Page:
Birth control from Nurx costs as little as $0 with insurance or $15 without insurance.
Some women miss periods while on hormonal birth control, even when they are not pregnant. This is not abnormal or dangerous (although it is a little anxiety-producing!). However, if you go two or more months in a row without a period, or you miss your period after a month where you did not use all of your pills correctly, or you have symptoms associated with pregnancy, such as morning sickness or unusual breast tenderness, you should take a pregnancy test.
What Are Placebo Pills?
Birth control pills contain hormones that reduce your risk of pregnancy by stopping ovulation and thickening your cervical mucus to make it more difficult for sperm to get through. The hormones also thin the lining of the uterus, making it nearly impossible for a fertilized egg to implant. When taking birth control pills, it’s crucial to make sure you are taking them at the same time every day to maintain their effectiveness. Missing a pill could increase your risk of getting pregnant.
Placebo pills don’t contain hormones but are meant as placeholders to help you maintain your routine of taking a pill every day at the same time. If you stay in the habit of taking your pill, you are less likely to forget when you’re taking the active pills as birth control. Some placebo pills contain vitamins or minerals, such as folic acid or iron, to help lessen your period flow and premenstrual symptoms.
The placebo week is when you “should” normally get your period, though your period may not line up perfectly with the placebo pills. For instance, your period may start on the 3rd or 4th placebo pill day and may last through the first couple days of the new pill pack. You should start your new pill pack the day after taking your last placebo pill, even if your period is still going.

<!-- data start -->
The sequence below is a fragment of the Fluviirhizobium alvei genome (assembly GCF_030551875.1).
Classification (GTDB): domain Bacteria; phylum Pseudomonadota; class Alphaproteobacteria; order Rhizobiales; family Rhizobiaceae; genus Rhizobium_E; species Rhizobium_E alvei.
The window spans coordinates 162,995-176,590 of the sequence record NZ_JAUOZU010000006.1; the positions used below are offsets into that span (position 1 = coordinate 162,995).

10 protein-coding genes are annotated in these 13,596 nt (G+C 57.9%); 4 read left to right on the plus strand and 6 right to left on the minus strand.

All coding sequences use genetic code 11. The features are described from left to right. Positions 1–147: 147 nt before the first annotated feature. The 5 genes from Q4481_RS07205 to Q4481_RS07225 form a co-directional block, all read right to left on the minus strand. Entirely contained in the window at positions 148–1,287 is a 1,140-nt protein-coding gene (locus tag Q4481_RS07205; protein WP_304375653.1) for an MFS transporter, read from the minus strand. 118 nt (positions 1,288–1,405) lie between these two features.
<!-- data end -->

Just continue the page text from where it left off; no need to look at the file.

Why Is My Period Late?
When taking hormonal birth control pills, your body no longer ovulates, and the lining of your uterus becomes thinner. As a result, your periods often become lighter and less painful, especially when taking birth control on a long-term basis. In some cases, women don’t have much of the lining to shed. This can cause periods to stop coming.
Pregnancy is one reason you might skip a period or start later than usual. Excess stress is another reason, as it can impair the function of the hypothalamus, which is the part of your brain that manages the regulation of hormone production. Managing your stress more effectively and finding ways to lessen the stress in your life may help your period to come back and become more regular.
Changes to your eating habits can also impact your period, especially if you have lost weight quickly. If you’re underweight, your body may stop ovulating to protect itself. Women with eating disorders are particularly at risk for irregular menstrual cycles or a lack of periods. Excessive exercise may also cause your period to stop coming, especially strenuous training or long-distance events.
Could I Be Pregnant?
It’s rare to get pregnant while taking birth control pills. However, your body may show some early signs if you are pregnant and the pregnancy is causing you to not have a period. Some of these early pregnancy signs include:
- Breast tenderness or swelling.
- Mild cramping or vaginal bleeding.
- Nausea and/or vomiting.
- Mood swings.
- Food cravings or aversions.
- Constipation or other digestive changes.
- Lower back pain.
- Increased urination.
If you experience any of these signs, it’s important to take a pregnancy test before you begin your next pack of birth control pills.
Should I See a Doctor for a Missed Period?
In most cases, missing your period while taking birth control is not concerning. However, if you have missed one or more doses of your pills, you have experienced nausea with vomiting or diarrhea, or you have taken medication that could interfere with your birth control, you should take a pregnancy test to make sure you aren’t pregnant. You can also contact your healthcare provider with any concerns related to your missed period or symptoms you are experiencing.
For more answers to your healthcare questions, visit our Knowledge Center.